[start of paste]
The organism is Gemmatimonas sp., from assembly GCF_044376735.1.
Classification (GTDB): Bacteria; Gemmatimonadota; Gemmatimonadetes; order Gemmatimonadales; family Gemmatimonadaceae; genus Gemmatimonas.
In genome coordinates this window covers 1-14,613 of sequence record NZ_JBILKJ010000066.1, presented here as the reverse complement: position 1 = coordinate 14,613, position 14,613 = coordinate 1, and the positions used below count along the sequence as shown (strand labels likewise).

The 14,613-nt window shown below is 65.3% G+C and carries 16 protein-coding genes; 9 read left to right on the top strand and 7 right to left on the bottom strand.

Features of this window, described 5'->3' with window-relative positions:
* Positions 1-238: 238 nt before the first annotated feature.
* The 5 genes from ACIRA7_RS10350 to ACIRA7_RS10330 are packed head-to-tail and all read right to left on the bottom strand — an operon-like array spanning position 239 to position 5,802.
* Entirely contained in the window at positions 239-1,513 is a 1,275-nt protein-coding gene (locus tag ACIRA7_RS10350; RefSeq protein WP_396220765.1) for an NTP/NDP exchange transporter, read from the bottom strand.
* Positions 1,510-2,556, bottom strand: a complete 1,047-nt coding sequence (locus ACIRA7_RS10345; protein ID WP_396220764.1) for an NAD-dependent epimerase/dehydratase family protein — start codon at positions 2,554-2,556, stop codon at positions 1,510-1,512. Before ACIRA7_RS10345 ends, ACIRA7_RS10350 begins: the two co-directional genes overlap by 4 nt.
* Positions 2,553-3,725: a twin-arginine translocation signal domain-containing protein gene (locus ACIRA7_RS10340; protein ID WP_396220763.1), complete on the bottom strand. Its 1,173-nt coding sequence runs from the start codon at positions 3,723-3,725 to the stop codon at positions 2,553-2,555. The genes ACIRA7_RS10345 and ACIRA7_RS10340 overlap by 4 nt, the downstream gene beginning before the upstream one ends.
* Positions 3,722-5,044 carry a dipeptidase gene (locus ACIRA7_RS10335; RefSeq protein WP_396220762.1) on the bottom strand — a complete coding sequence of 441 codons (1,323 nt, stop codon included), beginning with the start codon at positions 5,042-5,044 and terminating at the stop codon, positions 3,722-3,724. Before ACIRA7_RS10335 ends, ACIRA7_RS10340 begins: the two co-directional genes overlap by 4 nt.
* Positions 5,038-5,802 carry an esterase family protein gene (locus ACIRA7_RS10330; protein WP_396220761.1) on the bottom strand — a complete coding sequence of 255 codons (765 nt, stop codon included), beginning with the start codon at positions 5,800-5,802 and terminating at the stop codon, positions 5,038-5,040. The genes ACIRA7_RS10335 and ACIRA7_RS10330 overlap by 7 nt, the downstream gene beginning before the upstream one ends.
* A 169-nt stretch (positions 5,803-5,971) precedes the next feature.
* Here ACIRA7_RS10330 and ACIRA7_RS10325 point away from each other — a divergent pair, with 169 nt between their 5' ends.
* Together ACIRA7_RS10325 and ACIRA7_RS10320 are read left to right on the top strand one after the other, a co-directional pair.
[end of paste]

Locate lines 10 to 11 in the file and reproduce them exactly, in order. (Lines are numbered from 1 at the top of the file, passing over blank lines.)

* Positions 2,553-3,725: a twin-arginine translocation signal domain-containing protein gene (locus ACIRA7_RS10340; protein ID WP_396220763.1), complete on the bottom strand. Its 1,173-nt coding sequence runs from the start codon at positions 3,723-3,725 to the stop codon at positions 2,553-2,555. The genes ACIRA7_RS10345 and ACIRA7_RS10340 overlap by 4 nt, the downstream gene beginning before the upstream one ends.
* Positions 3,722-5,044 carry a dipeptidase gene (locus ACIRA7_RS10335; RefSeq protein WP_396220762.1) on the bottom strand — a complete coding sequence of 441 codons (1,323 nt, stop codon included), beginning with the start codon at positions 5,042-5,044 and terminating at the stop codon, positions 3,722-3,724. Before ACIRA7_RS10335 ends, ACIRA7_RS10340 begins: the two co-directional genes overlap by 4 nt.